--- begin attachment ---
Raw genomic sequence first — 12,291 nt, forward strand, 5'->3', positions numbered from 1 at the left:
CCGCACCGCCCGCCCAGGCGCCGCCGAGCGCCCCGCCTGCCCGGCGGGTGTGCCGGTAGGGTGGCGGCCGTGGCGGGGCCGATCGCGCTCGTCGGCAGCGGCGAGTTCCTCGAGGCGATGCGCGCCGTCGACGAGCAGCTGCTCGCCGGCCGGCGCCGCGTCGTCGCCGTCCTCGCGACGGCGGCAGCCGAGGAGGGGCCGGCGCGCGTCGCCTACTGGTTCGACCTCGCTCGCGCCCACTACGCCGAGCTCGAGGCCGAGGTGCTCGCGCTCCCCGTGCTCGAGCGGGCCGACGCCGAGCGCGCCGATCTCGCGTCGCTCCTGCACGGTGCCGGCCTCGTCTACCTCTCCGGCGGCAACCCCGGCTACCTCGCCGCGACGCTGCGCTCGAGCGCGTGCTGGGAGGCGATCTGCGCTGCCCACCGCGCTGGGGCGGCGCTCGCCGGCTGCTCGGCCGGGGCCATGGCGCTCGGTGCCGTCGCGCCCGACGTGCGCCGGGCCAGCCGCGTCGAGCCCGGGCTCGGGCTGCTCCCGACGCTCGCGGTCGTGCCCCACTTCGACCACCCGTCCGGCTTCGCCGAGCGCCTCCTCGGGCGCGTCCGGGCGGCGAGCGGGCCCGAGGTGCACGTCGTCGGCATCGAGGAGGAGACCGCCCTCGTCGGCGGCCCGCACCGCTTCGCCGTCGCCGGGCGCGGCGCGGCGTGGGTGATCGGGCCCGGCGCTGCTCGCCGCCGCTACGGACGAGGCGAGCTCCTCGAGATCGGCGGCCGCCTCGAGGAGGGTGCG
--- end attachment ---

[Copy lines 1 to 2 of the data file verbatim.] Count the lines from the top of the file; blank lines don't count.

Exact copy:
Raw genomic sequence first — 12,291 nt, forward strand, 5'->3', positions numbered from 1 at the left:
CCGCACCGCCCGCCCAGGCGCCGCCGAGCGCCCCGCCTGCCCGGCGGGTGTGCCGGTAGGGTGGCGGCCGTGGCGGGGCCGATCGCGCTCGTCGGCAGCGGCGAGTTCCTCGAGGCGATGCGCGCCGTCGACGAGCAGCTGCTCGCCGGCCGGCGCCGCGTCGTCGCCGTCCTCGCGACGGCGGCAGCCGAGGAGGGGCCGGCGCGCGTCGCCTACTGGTTCGACCTCGCTCGCGCCCACTACGCCGAGCTCGAGGCCGAGGTGCTCGCGCTCCCCGTGCTCGAGCGGGCCGACGCCGAGCGCGCCGATCTCGCGTCGCTCCTGCACGGTGCCGGCCTCGTCTACCTCTCCGGCGGCAACCCCGGCTACCTCGCCGCGACGCTGCGCTCGAGCGCGTGCTGGGAGGCGATCTGCGCTGCCCACCGCGCTGGGGCGGCGCTCGCCGGCTGCTCGGCCGGGGCCATGGCGCTCGGTGCCGTCGCGCCCGACGTGCGCCGGGCCAGCCGCGTCGAGCCCGGGCTCGGGCTGCTCCCGACGCTCGCGGTCGTGCCCCACTTCGACCACCCGTCCGGCTTCGCCGAGCGCCTCCTCGGGCGCGTCCGGGCGGCGAGCGGGCCCGAGGTGCACGTCGTCGGCATCGAGGAGGAGACCGCCCTCGTCGGCGGCCCGCACCGCTTCGCCGTCGCCGGGCGCGGCGCGGCGTGGGTGATCGGGCCCGGCGCTGCTCGCCGCCGCTACGGACGAGGCGAGCTCCTCGAGATCGGCGGCCGCCTCGAGGAGGGTGCG